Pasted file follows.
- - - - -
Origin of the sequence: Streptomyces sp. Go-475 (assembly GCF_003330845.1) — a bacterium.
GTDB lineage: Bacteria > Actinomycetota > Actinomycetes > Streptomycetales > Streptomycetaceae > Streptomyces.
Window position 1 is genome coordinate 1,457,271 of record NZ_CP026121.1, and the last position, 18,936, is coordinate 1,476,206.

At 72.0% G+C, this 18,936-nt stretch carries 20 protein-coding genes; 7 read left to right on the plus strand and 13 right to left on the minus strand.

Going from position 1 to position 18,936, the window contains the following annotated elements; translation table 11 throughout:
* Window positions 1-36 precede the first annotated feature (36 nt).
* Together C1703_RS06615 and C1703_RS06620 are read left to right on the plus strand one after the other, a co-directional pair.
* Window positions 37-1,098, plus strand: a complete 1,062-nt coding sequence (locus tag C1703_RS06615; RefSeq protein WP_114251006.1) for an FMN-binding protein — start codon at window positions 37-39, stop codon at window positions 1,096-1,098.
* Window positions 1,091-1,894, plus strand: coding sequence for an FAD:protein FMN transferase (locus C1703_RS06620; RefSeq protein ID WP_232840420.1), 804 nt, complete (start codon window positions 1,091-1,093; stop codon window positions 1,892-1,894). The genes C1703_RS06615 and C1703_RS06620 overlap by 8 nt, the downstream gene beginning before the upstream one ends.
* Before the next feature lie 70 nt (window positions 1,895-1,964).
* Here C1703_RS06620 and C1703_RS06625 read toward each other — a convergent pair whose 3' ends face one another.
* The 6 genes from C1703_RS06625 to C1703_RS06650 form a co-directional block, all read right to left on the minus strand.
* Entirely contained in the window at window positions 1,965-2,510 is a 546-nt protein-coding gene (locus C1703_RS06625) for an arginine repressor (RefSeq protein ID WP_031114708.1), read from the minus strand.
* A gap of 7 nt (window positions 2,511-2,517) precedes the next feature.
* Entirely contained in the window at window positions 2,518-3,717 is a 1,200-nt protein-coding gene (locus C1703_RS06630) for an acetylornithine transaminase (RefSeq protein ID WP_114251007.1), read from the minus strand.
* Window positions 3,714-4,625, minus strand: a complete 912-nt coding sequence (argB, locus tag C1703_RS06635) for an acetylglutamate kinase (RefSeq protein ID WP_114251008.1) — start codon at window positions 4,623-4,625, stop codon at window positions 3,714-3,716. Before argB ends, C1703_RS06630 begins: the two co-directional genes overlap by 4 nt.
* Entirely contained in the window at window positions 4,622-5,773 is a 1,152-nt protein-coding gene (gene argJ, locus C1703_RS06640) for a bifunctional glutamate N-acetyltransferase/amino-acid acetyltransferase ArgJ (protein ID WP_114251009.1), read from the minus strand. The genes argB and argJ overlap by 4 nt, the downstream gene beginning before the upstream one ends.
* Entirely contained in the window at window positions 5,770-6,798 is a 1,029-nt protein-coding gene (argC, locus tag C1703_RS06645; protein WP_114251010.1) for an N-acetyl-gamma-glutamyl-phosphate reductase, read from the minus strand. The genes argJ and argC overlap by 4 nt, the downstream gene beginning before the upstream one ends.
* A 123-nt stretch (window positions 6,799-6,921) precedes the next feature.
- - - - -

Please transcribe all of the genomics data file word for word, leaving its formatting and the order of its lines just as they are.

Origin of the sequence: Streptomyces sp. Go-475 (assembly GCF_003330845.1) — a bacterium.
GTDB lineage: Bacteria > Actinomycetota > Actinomycetes > Streptomycetales > Streptomycetaceae > Streptomyces.
Window position 1 is genome coordinate 1,457,271 of record NZ_CP026121.1, and the last position, 18,936, is coordinate 1,476,206.

At 72.0% G+C, this 18,936-nt stretch carries 20 protein-coding genes; 7 read left to right on the plus strand and 13 right to left on the minus strand.

Going from position 1 to position 18,936, the window contains the following annotated elements; translation table 11 throughout:
* Window positions 1-36 precede the first annotated feature (36 nt).
* Together C1703_RS06615 and C1703_RS06620 are read left to right on the plus strand one after the other, a co-directional pair.
* Window positions 37-1,098, plus strand: a complete 1,062-nt coding sequence (locus tag C1703_RS06615; RefSeq protein WP_114251006.1) for an FMN-binding protein — start codon at window positions 37-39, stop codon at window positions 1,096-1,098.
* Window positions 1,091-1,894, plus strand: coding sequence for an FAD:protein FMN transferase (locus C1703_RS06620; RefSeq protein ID WP_232840420.1), 804 nt, complete (start codon window positions 1,091-1,093; stop codon window positions 1,892-1,894). The genes C1703_RS06615 and C1703_RS06620 overlap by 8 nt, the downstream gene beginning before the upstream one ends.
* Before the next feature lie 70 nt (window positions 1,895-1,964).
* Here C1703_RS06620 and C1703_RS06625 read toward each other — a convergent pair whose 3' ends face one another.
* The 6 genes from C1703_RS06625 to C1703_RS06650 form a co-directional block, all read right to left on the minus strand.
* Entirely contained in the window at window positions 1,965-2,510 is a 546-nt protein-coding gene (locus C1703_RS06625) for an arginine repressor (RefSeq protein ID WP_031114708.1), read from the minus strand.
* A gap of 7 nt (window positions 2,511-2,517) precedes the next feature.
* Entirely contained in the window at window positions 2,518-3,717 is a 1,200-nt protein-coding gene (locus C1703_RS06630) for an acetylornithine transaminase (RefSeq protein ID WP_114251007.1), read from the minus strand.
* Window positions 3,714-4,625, minus strand: a complete 912-nt coding sequence (argB, locus tag C1703_RS06635) for an acetylglutamate kinase (RefSeq protein ID WP_114251008.1) — start codon at window positions 4,623-4,625, stop codon at window positions 3,714-3,716. Before argB ends, C1703_RS06630 begins: the two co-directional genes overlap by 4 nt.
* Entirely contained in the window at window positions 4,622-5,773 is a 1,152-nt protein-coding gene (gene argJ, locus C1703_RS06640) for a bifunctional glutamate N-acetyltransferase/amino-acid acetyltransferase ArgJ (protein ID WP_114251009.1), read from the minus strand. The genes argB and argJ overlap by 4 nt, the downstream gene beginning before the upstream one ends.
* Entirely contained in the window at window positions 5,770-6,798 is a 1,029-nt protein-coding gene (argC, locus tag C1703_RS06645; protein WP_114251010.1) for an N-acetyl-gamma-glutamyl-phosphate reductase, read from the minus strand. The genes argJ and argC overlap by 4 nt, the downstream gene beginning before the upstream one ends.
* A 123-nt stretch (window positions 6,799-6,921) precedes the next feature.